Before even test-paddling, you should know where and how you expect to be using the boat. As a rule of thumb, a longer, narrower boat will go straighter and faster with less stability and effort. Shorter and wider designs will improve maneuverability and stability at the price of speed and effort. To put it another way, in a 14' boat you'll go fast but not turn very easily, while in a 10' boat you can turn on a dime, but will spend much of your energy correcting course instead of moving forward. When looking at boat dimensions, expect most designs under 29" wide will be faster, over 30" more stable.
The symmetry of a kayak refers to the widest part in relation to the midpoint of the boat on its long axis. 'Swede form' will be wider toward the stern, 'Fish form' toward the bow. Swede is very popular because the narrow bow entry makes the boat a bit faster and more agile. Fish form has a wider, more buoyant bow with a flatter entry.
The shape of the hull in cross-section will also inform its handling. The general shapes used in sit inside kayaks are rounded, V, and chined, and you should expect some mix of the three elements in most boats. Rounded simply means the overall shape is more rounded as opposed to chined, where the shape is created with flat sections. A V shape creates a ridge running from bow to stern, and a deeper V will result in straighter tracking but less maneuverability.
Recreational sit insides will have a slight V, while sit on top boats will usually have a flat hull shape with rounded sides and inset channels to act as a keel, improving the tracking. Hybrid kayaks have their own shape, the Tunnel Hull.
Tunnel hulls are a variation on a catamaran design, with two rounded 'hulls' connected with a solid section that creates an air space on the long axis which also acts as a vacuum, creating a very stable hull that is also relatively fast and maneuverable. This style is very popular for fishing and 'lazy water' paddling.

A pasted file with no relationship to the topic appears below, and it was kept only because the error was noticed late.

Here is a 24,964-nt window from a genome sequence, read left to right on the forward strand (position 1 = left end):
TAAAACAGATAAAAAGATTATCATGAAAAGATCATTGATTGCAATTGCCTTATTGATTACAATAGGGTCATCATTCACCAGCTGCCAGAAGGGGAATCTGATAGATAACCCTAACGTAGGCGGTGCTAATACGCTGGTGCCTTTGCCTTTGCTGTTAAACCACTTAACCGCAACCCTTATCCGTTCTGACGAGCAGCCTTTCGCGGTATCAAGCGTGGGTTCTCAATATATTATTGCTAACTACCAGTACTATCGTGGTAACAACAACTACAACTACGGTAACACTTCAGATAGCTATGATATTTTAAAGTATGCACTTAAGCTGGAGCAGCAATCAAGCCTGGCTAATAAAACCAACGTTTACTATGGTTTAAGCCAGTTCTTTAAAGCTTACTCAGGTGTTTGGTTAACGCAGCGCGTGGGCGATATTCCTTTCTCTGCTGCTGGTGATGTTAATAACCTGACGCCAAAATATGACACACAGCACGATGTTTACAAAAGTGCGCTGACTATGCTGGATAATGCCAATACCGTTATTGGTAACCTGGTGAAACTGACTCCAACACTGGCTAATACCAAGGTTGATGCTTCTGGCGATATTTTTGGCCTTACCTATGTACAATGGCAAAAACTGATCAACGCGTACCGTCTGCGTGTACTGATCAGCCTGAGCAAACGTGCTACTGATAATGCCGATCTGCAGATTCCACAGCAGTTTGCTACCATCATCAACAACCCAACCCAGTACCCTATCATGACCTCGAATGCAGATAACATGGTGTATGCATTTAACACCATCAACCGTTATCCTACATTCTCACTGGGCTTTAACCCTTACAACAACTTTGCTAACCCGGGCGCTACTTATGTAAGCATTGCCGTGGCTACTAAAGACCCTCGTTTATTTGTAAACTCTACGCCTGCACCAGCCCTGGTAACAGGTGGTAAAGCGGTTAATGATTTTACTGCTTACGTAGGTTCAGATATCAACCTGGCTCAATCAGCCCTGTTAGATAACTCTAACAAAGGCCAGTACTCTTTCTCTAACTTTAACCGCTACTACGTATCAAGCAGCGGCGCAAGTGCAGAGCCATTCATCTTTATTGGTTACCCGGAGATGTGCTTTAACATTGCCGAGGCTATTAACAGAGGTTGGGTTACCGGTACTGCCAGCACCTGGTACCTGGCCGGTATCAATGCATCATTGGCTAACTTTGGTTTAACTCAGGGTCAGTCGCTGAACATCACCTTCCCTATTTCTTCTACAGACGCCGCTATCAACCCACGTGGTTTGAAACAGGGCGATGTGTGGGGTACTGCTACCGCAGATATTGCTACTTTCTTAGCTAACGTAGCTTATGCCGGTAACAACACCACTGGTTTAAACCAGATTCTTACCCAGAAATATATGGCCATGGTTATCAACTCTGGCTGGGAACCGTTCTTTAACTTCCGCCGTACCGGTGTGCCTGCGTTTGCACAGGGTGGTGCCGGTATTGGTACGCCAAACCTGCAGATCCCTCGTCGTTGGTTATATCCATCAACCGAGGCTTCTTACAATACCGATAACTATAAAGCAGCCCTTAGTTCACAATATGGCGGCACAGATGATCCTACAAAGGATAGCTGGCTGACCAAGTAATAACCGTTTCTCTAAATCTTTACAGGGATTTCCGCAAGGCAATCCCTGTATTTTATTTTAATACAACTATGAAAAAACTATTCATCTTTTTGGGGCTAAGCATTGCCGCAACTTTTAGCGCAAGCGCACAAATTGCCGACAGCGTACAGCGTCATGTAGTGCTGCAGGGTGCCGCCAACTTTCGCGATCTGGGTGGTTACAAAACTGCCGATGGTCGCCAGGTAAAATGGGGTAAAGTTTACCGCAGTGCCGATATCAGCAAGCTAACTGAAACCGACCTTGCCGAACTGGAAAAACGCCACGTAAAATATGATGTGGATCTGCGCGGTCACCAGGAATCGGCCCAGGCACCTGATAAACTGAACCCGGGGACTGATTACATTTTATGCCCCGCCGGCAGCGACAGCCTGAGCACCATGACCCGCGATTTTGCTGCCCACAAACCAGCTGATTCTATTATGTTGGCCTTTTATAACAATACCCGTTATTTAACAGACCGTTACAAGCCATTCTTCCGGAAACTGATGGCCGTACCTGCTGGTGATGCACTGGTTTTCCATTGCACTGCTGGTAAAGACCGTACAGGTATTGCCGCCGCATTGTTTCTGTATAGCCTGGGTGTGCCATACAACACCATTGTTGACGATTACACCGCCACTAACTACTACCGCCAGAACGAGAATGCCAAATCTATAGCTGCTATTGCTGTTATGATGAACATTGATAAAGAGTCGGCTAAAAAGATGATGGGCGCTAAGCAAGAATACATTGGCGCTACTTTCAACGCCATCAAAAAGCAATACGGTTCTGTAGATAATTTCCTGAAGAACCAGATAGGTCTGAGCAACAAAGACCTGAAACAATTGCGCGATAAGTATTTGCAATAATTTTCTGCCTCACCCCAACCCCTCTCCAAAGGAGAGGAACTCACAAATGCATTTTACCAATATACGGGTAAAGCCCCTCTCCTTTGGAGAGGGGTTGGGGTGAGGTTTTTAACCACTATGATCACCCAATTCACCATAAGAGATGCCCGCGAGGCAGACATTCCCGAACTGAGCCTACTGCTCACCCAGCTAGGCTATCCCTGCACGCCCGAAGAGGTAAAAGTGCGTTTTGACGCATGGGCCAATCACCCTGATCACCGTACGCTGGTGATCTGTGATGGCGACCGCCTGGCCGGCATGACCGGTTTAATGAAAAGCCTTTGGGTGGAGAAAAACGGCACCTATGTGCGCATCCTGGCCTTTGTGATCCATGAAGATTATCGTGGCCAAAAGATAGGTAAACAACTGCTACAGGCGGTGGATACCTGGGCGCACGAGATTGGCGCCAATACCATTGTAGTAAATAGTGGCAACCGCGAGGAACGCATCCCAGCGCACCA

Materials and Construction
How a boat is made an important consideration for weight, durability, handling, and cost.
The heaviest and most economical construction is roto-molding, a process where a granular polyethylene material is placed in a mold that is heated while being rotated on the long axis, resulting in a boat that is hollow, but has no assembly seams. 'Roto' boats usually have a dull finish and very rounded edges, and take lots of abuse without showing it. Most 'recreational' and whitewater kayaks are roto-molded.
Thermo-molded boats have a hull and deck that are made separately in conventional fixed molds, then assembled with a combination of adhesives and hardware. The plastic materials used will be lighter, stiffer, and much smoother, meaning that for the slightly higher price, you will have a fast, shiny, efficient and much 'prettier' boat. The decreased weight means the boat may ride higher in the water, improving handling as well.
Composite kayaks are hand built by 'laying up' fiberglass, Kevlar, or similar industrial fabrics on molds. The fabric is soaked with resin, bonding the layers together. A color coat and finishing gelcoat may be applied for texture and protection. 'Laid' boats are the most expensive and will have finer details and design elements. Composite is most commonly found in touring-style kayaks where stiffness and weight savings are a priority and cost less of an issue.
Paddles, PFDs and Transporting
Safety on the water comes from equipment and behavior. If you've ever been on a boat, someone should have mentioned lifejackets or PFDs. These are required by law in many states and are always a good idea, especially for casual paddlers. Whichever you choose, have enough for everyone who will be in the boat and make sure they are worn by younger paddlers and while sharing the channel with powered vessels, or readily available in calmer sections. More on PFDs HERE.
Kayak paddle shape and design hasn't changed much in the last few years, but your price and construction options are fairly broad. Selecting your paddle is covered HERE.
Another factor is how often you will be transporting the boat. Almost regardless of the boat or vehicle, roof rack companies offer durable and secure ways to keep your craft on the roof, but getting it up there and down again is up to you. Shorter craft are easier to pick up and haul around but may limit how long you can enjoy a day on the water, either because of handling or cargo, while a bigger boat might require two (or three) people just to load up.
Bow: Front of the boat.
Stern: Back of the boat.
Hull: That part of the boat always in the water.
Keel: Center line ridge in the hull from bow to stern
Starboard side: Right side of the craft when looking toward the bow.
Port side: Left side of the craft when looking toward the bow.
Deck: Upper part of the boat. A separate piece from the hull.
Rudder: Composite or metal assembly that extends vertically into the water at the stern. Pivots to change the direction of travel. Standard on foot-drive boats and common on 'angler package' outfitted boats.